Simple collocations (i.e. the co-occurrence of certain words) demonstrate well the catena concept. The idiosyncratic nature of particle verb collocations provide the first group of examples: take after, take in, take on, take over, take up, etc. In its purest form, the verb take means 'seize, grab, possess'. In these collocations with the various particles, however, the meaning of take shifts significantly each time depending on the particle. The particle and take convey a distinct meaning together, whereby this distinct meaning cannot be understood as a straightforward combination of the meaning of take alone and the meaning of the preposition alone. In such cases, one says that the meaning is non-compositional. Non-compositional meaning can be captured in terms of catenae. The word combinations that assume non-compositional meaning form catenae (but not constituents):

four take trees

Both the a- and b-sentences show that while the verb and its particle do not form a constituent, they do form a catena each time. The contrast in word order across the sentences of each pair illustrates what is known as shifting. Shifting occurs to accommodate the relative weight of the constituents involved. Heavy constituents prefer to appear to the right of lighter sister constituents. The shifting does not change the fact that the verb and particle form a catena each time, even when they do not form a string.

Numerous verb-preposition combinations are idiosyncratic collocations insofar as the choice of preposition is strongly restricted by the verb, e.g. account for, count on, fill out, rely on, take after, wait for, etc. The meaning of many of these combinations is also non-compositional, as with the particle verbs. And also as with the particle verbs, the combinations form catenae (but not constituents) in simple declarative sentences:

Verb-preposition combinations

The verb and the preposition that it demands form a single meaning-bearing unit, whereby this unit is a catena. These meaning-bearing units can thus be stored as catenae in the mental lexicon of speakers. As catenae, they are concrete units of syntax.

The final type of collocations produced here to illustrate catenae is the complex preposition, e.g. because of, due to, inside of, in spite of, out of, outside of, etc. The intonation pattern for these prepositions suggests that orthographic conventions are correct in writing them as two (or more) words. This situation, however, might be viewed as a problem, since it is not clear that the two words each time can be viewed as forming a constituent. In this regard, they do of course qualify as a catena, e.g.

particle verb trees

The collocations illustrated in this section have focused mainly on prepositions and particles and they are therefore just a small selection of meaning-bearing collocations. They are, however, quite suggestive. It seems likely that all meaning-bearing collocations are stored as catenae in the mental lexicon of language users.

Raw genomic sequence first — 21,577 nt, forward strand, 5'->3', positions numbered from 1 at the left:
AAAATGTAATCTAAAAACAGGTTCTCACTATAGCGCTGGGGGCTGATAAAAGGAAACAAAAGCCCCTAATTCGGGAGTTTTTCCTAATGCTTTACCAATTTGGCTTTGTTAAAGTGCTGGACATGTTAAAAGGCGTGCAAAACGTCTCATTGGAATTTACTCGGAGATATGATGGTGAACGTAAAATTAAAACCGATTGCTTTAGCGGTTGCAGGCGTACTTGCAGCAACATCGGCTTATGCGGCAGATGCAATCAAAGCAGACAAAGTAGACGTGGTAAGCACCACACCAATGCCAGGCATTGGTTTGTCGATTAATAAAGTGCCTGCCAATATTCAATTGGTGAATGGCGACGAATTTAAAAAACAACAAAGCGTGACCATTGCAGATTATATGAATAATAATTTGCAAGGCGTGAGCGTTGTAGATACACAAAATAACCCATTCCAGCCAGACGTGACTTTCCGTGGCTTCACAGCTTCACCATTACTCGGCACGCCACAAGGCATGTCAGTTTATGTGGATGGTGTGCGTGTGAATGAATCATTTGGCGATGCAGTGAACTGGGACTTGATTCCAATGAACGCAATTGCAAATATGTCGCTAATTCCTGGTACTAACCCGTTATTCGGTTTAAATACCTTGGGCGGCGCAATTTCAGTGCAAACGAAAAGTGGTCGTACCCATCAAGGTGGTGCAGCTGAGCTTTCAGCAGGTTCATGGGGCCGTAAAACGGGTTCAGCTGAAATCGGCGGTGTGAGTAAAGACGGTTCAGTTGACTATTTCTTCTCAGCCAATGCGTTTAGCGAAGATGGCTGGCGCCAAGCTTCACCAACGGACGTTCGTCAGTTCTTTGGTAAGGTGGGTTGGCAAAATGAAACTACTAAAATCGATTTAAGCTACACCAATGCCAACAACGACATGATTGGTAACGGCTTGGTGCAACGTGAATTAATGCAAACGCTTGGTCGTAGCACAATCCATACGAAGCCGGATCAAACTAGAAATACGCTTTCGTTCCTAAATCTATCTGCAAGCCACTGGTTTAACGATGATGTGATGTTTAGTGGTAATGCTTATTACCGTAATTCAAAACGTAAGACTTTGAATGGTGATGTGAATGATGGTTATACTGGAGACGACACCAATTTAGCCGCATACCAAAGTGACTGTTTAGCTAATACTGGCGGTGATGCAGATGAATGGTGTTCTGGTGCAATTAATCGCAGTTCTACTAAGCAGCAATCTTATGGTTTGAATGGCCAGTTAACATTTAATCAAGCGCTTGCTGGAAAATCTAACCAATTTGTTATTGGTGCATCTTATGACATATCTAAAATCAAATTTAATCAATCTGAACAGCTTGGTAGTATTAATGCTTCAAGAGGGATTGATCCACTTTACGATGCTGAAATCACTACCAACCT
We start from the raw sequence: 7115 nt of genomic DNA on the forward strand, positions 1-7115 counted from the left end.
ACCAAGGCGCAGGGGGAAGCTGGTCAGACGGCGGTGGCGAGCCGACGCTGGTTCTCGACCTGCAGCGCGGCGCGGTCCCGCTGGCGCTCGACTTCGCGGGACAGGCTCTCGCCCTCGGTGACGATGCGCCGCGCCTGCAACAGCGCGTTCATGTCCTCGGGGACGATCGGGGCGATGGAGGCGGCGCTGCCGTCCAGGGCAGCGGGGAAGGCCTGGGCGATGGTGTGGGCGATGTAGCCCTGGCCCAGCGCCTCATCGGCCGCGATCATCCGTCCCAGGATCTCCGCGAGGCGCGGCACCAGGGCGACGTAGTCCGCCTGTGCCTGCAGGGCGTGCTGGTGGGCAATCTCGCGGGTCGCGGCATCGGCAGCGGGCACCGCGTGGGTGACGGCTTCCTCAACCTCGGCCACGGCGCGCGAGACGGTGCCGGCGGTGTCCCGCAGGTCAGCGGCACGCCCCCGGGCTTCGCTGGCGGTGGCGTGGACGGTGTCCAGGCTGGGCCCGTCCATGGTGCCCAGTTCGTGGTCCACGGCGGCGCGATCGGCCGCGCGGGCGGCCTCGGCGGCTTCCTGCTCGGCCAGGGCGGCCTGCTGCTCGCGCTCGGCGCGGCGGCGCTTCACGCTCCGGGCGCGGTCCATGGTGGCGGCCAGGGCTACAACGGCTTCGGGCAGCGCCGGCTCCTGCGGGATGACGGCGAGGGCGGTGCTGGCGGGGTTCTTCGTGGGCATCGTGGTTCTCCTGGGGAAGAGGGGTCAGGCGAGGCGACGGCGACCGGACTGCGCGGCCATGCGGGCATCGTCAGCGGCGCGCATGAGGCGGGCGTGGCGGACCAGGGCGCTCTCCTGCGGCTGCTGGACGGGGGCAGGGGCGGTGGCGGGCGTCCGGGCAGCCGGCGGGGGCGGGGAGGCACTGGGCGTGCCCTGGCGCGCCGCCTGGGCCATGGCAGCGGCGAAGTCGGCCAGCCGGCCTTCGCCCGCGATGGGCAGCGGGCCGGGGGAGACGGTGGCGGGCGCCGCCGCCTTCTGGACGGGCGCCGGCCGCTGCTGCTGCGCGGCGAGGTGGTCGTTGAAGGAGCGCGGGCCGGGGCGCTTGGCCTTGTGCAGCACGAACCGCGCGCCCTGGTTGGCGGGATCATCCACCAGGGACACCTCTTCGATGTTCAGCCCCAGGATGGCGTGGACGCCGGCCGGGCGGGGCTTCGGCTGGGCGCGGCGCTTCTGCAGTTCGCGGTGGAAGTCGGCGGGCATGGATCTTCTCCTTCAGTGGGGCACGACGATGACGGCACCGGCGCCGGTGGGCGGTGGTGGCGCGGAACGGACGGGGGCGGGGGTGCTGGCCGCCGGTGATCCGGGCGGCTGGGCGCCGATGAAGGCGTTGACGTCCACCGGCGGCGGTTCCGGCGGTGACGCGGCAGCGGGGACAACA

Proper idioms

Full idioms are the canonical cases of non-compositional meaning. The fixed words of idioms do not bear their productive meaning, e.g. take it on the chin. Someone who "takes it on the chin" does not actually experience any physical contact to their chin, which means that chin does not have its normal productive meaning and must hence be part of a greater collocation. This greater collocation is the idiom, which consists of five words in this case. While the idiom take it on the chin can be stored as a VP constituent (and is therefore not a problem for constituent-based theories), there are many idioms that clearly cannot be stored as constituents. These idioms are a problem for constituent-based theories precisely because they do not qualify as constituents. However, they do of course qualify as catenae. The discussion here focuses on these idioms since they illustrate particularly well the value of the catena concept.

Many idioms in English consist of a verb and a noun (and more), whereby the noun takes a possessor that co-indexed with the subject and will thus vary with subject. These idioms are stored as catenae but clearly not as constituents, e.g.

Idioms 1

Similar idioms have a possessor that is freer insofar it is not necessarily co-indexed with the subject. These idioms are also stored as catenae (but not as constituents), e.g.

Catena: Idioms 2

The following idioms include the verb, and object, and at least one preposition. It should again be obvious that the fixed words of the idioms can in no way be viewed as forming constituents:

Idioms 3

The following idioms include the verb and the prepositional phrase at the same time that the object is free:

Idioms 4

And the following idioms involving a ditransitive verb include the second object at the same time that the first object is free: